What are analysts expecting from Tesla in 2024?

What are analysts expecting from Tesla in 2024?

Tesla closed out 2023 with a bang, reporting record deliveries for a calendar year and eclipsing the 1.8 million unit production goal that was set at the beginning of the year.

Now, 2024 is here, and analysts are putting into scope what could come from Tesla this year. There are a lot of rumors of what the automaker could bring to the table this year, including its rumored $25,000 vehicle, revamps of the Model 3 coming to the United States, and a new version of the Model Y hitting the scene. Tesla will also look to ramp up production of the Cybertruck this year.



Analysts are split on what they expect from Tesla in 2024, while the bulls are being bulls and the bears are being bears. What else should we expect, right?

But for what it is worth, in order to get a well-rounded perspective of what might be on the way, we are looking at both sides of the argument, highlighting what Tesla’s supporting analysts are expecting from the company in 2024. Inversely, we will also look at the more pessimistic analysts, and why they feel 2024 could be the most challenging year for Tesla yet.

But for what it is worth, in order to get a well-rounded perspective of what might be on the way, we are looking at both sides of the argument, highlighting what Tesla’s supporting analysts are expecting from the company in 2024. Inversely, we will also look at the more pessimistic analysts, and why they feel 2024 could be the most challenging year for Tesla yet.

BULLISH SENTIMENTS

Morgan Stanley’s Adam Jonas is one of the bulls in the Tesla story, and he projects roughly 2.25 million vehicle deliveries this year.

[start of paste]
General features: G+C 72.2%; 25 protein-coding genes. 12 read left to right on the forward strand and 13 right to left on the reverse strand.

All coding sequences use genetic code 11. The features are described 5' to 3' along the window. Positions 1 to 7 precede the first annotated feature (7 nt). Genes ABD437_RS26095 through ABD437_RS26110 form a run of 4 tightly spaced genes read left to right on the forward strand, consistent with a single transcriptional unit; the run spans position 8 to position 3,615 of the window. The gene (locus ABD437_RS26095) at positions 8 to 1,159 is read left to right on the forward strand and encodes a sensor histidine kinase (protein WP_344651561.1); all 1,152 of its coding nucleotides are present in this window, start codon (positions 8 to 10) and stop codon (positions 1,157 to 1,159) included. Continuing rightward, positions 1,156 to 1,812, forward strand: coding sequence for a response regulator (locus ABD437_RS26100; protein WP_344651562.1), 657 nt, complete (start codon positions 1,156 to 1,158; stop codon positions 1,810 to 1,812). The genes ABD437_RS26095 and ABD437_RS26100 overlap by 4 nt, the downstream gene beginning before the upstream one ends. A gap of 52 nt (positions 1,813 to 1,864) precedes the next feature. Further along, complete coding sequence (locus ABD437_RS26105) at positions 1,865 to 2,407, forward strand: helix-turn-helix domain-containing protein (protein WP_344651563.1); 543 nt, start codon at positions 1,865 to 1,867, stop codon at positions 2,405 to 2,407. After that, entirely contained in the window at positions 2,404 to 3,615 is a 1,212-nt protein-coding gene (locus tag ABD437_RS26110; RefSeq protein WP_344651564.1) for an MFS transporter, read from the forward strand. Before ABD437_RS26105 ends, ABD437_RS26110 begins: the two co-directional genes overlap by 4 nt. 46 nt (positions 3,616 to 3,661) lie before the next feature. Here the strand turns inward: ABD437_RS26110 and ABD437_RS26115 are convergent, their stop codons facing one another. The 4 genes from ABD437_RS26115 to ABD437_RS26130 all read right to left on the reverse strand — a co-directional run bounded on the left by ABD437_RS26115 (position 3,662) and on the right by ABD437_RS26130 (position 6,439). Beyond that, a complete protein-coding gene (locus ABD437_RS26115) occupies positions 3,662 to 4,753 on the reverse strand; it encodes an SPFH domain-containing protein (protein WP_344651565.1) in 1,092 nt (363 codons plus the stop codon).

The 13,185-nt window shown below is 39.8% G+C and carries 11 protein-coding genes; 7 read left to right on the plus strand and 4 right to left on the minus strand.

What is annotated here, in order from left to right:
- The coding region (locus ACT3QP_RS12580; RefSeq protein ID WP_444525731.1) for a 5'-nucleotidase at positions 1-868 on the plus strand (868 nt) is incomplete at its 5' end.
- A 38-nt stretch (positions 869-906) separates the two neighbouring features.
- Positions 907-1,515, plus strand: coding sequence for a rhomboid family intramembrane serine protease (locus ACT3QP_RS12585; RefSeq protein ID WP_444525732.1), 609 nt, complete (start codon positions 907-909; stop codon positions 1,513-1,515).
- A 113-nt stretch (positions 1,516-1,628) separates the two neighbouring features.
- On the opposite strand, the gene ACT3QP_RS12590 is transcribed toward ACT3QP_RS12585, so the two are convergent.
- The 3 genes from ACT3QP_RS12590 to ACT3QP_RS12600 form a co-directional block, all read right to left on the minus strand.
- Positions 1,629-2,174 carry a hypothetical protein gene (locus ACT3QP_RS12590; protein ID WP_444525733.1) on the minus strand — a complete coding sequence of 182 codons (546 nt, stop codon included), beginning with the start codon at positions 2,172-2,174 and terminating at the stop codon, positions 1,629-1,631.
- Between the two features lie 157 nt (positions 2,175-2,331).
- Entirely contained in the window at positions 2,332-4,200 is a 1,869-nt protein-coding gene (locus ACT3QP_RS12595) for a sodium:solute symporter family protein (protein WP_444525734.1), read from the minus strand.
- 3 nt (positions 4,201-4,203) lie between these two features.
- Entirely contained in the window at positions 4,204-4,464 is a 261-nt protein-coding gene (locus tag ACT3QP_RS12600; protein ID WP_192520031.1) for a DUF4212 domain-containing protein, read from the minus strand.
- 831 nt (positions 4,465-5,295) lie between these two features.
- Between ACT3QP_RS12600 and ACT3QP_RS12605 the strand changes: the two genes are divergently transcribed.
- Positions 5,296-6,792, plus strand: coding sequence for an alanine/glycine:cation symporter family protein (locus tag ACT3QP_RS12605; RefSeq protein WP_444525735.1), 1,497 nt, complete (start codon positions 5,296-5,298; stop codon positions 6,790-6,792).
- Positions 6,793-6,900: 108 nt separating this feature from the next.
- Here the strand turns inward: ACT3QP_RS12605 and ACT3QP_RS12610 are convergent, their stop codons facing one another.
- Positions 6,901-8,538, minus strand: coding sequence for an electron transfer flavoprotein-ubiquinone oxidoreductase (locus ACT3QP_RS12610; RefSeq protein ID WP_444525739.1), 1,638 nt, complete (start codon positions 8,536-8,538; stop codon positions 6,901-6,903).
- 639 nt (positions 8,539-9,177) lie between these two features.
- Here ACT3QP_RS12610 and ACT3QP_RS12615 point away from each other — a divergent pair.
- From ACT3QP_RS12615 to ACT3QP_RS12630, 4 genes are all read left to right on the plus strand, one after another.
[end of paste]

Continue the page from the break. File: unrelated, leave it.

Additionally, Jonas feels that the true indication of Tesla’s dominance will be felt outside of China, where it has struggled to keep up with domestic automakers. Instead, the focus is in the United States and Europe:

“Outside of China, we struggle to see anyone who can compete with Tesla at this stage. We don’t think it’s a coincidence at all that Tesla’s ‘stepped up’ engagement with foreign countries comes at a time when China has surpassed Japan as the largest exporter of passenger cars.”

Jonas maintained a $380 price target on the stock.

Meanwhile, Jefferies reiterated a ‘Hold’ rating on the stock but raised its 12-month price target to $255 from $210 after reporting its 2023 volume.

A note from analysts at the firm stated that, although there were no significant changes in volume, there was a decrease in leasing adoption and above-expected delivery numbers for “Other Models,” meaning Model S, Model X, and Cybertruck. These could indicate an easier 4680 battery production ramp, or, perhaps, a better-than-expected Cybertruck ramp-up as the early months of the project continue on.



Analysts from Jefferies wrote (via Investing):

“High deliveries of Cybertrucks in Q4 may not help 2023 profitability and we continue to see the vehicle as Off-Mission. Still, it would suggest an earlier or smoother ramp manufacturing 4680 cells or trucks than feared.”

BEARISH NARRATIVES

The Bear argument is one that many firms continue to maintain, and Deutsche Bank is one, especially as the firm sees a “large downside risk” on Tesla stock moving forward.

Analysts from the firm see guidance of 2.1 million units being realistic, as well as a veer-away from the 50 percent CAGR over the mid-term.



The risk comes from reduced volume forecast due to market assumptions, pricing pressures, the Cybertruck’s potential impact on Tesla’s strong margins, and an elevated tax rate in China.

Additionally, Toni Sacconaghi believes the auotmaker could fall 40 percent this year, especially as margin pressure comes to the forefront. He also believes Tesla will “disappoint on volumes.”

Sacconaghi said in December Tesla was the best stock to short heading into the New Year, and while he reiterated his $150 price target on the stock, the analyst seems to share the same sentiments as Deutsche Bank. Margins are the focus for bears in 2024, and Tesla has some of the best in the automotive industry for years.

Tesla shares were down roughly 3.75 percent at the time of publish, trading around $239 a share.

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